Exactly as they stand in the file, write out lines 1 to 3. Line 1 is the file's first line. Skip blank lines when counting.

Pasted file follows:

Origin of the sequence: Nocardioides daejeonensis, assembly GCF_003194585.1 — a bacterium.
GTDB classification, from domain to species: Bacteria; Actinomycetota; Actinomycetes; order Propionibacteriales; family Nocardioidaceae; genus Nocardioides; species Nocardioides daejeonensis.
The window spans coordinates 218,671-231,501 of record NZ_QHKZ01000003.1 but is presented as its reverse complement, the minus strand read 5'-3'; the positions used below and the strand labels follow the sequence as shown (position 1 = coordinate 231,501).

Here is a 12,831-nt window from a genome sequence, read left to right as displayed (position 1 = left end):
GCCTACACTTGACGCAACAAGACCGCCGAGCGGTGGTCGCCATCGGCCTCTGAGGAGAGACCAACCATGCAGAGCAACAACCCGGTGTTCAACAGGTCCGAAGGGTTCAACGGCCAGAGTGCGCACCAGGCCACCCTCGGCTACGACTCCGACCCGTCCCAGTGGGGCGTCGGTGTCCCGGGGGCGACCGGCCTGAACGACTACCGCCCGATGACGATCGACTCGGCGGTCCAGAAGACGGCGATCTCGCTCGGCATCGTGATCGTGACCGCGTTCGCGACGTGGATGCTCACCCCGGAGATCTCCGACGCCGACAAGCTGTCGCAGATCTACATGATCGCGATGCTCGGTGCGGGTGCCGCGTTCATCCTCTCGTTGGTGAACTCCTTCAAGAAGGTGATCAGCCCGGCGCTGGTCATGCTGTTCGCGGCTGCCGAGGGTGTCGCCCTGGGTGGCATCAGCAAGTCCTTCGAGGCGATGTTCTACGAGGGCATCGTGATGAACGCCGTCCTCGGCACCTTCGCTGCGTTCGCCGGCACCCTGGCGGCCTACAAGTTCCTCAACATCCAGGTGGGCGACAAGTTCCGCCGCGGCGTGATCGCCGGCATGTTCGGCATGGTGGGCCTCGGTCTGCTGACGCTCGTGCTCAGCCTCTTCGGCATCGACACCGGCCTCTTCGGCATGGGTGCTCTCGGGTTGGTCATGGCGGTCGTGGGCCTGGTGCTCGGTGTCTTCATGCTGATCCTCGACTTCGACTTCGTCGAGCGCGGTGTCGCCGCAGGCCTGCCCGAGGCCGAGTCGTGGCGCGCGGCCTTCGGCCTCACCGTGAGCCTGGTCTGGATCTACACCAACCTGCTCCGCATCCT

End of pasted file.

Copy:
Origin of the sequence: Nocardioides daejeonensis, assembly GCF_003194585.1 — a bacterium.
GTDB classification, from domain to species: Bacteria; Actinomycetota; Actinomycetes; order Propionibacteriales; family Nocardioidaceae; genus Nocardioides; species Nocardioides daejeonensis.
The window spans coordinates 218,671-231,501 of record NZ_QHKZ01000003.1 but is presented as its reverse complement, the minus strand read 5'-3'; the positions used below and the strand labels follow the sequence as shown (position 1 = coordinate 231,501).